Hugh is absolutely right, but just to add a bit more explanation…
Nominative is the "default case" in Latin. If all else fails, use the nominative. It's also, conveniently, the form listed in dictionaries, and the form people will use when talking about the word itself ("The Latin word for 'lord' is dominus").
Accusative is used when it's the direct object of a verb. In other words, when there's a verb, with a subject, and the subject is doing something to your noun—that's when the noun becomes accusative. Unlike in English, this can even apply to verbs with passive forms, like Marcus sequitur canem, "Marcus is following the dog".
In your first sentence, nothing is happening to the dog: the verb "is" doesn't represent any sort of action. Since nothing is making the noun accusative, it'll remain nominative.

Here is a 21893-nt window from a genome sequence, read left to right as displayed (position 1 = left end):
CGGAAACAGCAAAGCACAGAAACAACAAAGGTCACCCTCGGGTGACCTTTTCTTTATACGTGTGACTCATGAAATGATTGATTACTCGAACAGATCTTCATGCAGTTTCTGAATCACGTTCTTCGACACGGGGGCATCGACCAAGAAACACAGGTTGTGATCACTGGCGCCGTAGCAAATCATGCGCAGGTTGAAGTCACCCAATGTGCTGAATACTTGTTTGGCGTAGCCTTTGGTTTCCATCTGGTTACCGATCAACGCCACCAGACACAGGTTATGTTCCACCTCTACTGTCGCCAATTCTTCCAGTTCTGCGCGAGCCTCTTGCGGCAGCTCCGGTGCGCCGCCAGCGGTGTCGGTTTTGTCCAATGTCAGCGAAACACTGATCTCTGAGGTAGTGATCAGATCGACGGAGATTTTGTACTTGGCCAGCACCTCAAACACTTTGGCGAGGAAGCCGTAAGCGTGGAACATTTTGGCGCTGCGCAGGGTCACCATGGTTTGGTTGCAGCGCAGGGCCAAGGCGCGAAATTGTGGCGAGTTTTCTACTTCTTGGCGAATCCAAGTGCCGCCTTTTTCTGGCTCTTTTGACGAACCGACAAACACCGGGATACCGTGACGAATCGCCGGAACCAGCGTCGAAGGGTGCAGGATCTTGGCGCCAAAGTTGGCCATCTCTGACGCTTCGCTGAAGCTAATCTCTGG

In your second sentence, though, the verb "want" is happening to the dog. It's a direct object, so it becomes accusative.
Note that, as Joonas notes, these aren't quite the same rules as in English! In English, any verb makes a following noun accusative, even verbs like "is": consider "he is my favorite person" versus "my favorite person is him". If you ever hear an exchange like "Is Alex here?" "This is he.", that's a prescriptivist Latin influence rearing its head.